FDA Grants Zykadia Breakthrough Designation for Lung Cancer


Application filed for ceritinib (Zykadia) as a first-line treatment for patients with metastatic non-small cell lung cancer.

The FDA recently accepted a supplemental new drug application for the expanded use of ceritinib (Zykadia) to treat lung cancer, and also granted the application priority review.

Novartis is seeking regulatory approval for ceritinib as a first-line treatment for patients with metastatic non-small cell lung cancer (NSCLC), whose tumors are anaplastic lymphoma kinase (ALK)-positive, according to a press release.

The drug was also granted breakthrough therapy for patients with ALK+ metastatic NSCLC with metastases in the brain.

The new submission for ceritinib was based on positive results from the phase 3 ASCEND-4 clinical trial, which explored the safety and efficacy of the drug compared with platinum-based chemotherapy. Included in the clinical trial were 376 patients with stage 3B or 4 ALK+ NSCLC.

Patients were randomized to receive daily treatment with ceritinib 750 mg or standard chemotherapy for 4 cycles followed by pemetrexed maintenance therapy. Novartis reported that 60% of patients with brain metastases did not receive prior treatment with radiation therapy.

The investigators found that patients treated with ceritinib had a median progression-free survival (PFS) of 16.6 months, compared with 8.1 months for first-line treatment with pemetrexed-platinum chemotherapy with pemetrexed maintenance, according to Novartis. There was also a 45% risk reduction in PFS associated with ceritinib treatment.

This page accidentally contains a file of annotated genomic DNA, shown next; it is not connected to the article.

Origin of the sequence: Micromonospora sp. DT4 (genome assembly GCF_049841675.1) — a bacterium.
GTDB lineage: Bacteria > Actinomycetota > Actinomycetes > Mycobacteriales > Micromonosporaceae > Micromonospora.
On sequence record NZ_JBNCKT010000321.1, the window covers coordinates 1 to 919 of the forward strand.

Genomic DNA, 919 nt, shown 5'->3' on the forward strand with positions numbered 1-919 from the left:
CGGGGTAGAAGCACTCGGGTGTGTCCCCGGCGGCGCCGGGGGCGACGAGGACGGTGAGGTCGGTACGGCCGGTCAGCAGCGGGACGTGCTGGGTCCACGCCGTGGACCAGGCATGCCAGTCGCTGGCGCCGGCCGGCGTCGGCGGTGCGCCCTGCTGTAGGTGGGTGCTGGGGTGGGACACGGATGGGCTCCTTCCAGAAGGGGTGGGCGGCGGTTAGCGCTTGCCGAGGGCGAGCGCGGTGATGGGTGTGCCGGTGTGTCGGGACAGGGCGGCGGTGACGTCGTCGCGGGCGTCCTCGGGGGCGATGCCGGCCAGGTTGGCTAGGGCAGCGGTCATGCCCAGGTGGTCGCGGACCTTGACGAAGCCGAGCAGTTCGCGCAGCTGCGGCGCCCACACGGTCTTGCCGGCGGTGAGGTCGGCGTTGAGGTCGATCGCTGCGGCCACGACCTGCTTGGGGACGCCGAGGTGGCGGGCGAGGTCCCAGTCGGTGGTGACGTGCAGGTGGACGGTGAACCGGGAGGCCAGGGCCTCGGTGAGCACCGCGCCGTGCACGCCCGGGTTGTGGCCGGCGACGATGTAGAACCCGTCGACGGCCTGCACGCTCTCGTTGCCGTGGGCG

A PFS of 26.3 months was observed with ceritinib treatment in patients without brain metastases, compared with 8.3 months among these patients treated with chemotherapy.

In patients with brain metastases, the investigators found a PFS of 10.7 months in the ceritinib cohort, compared with 6.7 months in the chemotherapy cohort. Intracranial overall response rate (ORR) was discovered to be in line with whole body ORR, according to the press release.

Common adverse events associated with ceritinib were diarrhea, nausea, vomiting, alanine aminotransferase increase, aspartate aminotransferase increase, gamma-glutamyltransferase increase, decreased appetite, blood alkaline phosphate increase, and fatigue, Novartis reported.

Breakthrough therapy designation is granted if a treatment has shown promise to offer significant benefits over current treatments. The latest breakthrough therapy designation for ceritinib as a first-line therapy for patients with ALK+ NSCLC with brain metastasis marks the second time the drug has received the designation.

Currently, ceritinib is approved to treat patients with ALK+ metastatic NSCLC who have progressed on, or are tolerant to crizotinib.

"We are committed to advancing our understanding of mutation-driven lung cancer, where there continues to be significant unmet need," said Vas Narasimhan, global head Drug Development and chief medical officer, Novartis. "Today's Priority Review of [ceritinib] for newly diagnosed patients with ALK+ metastatic NSCLC, including Breakthrough Therapy designation for those with brain metastases, brings us closer to delivering the right treatment to the right patient at the right time."

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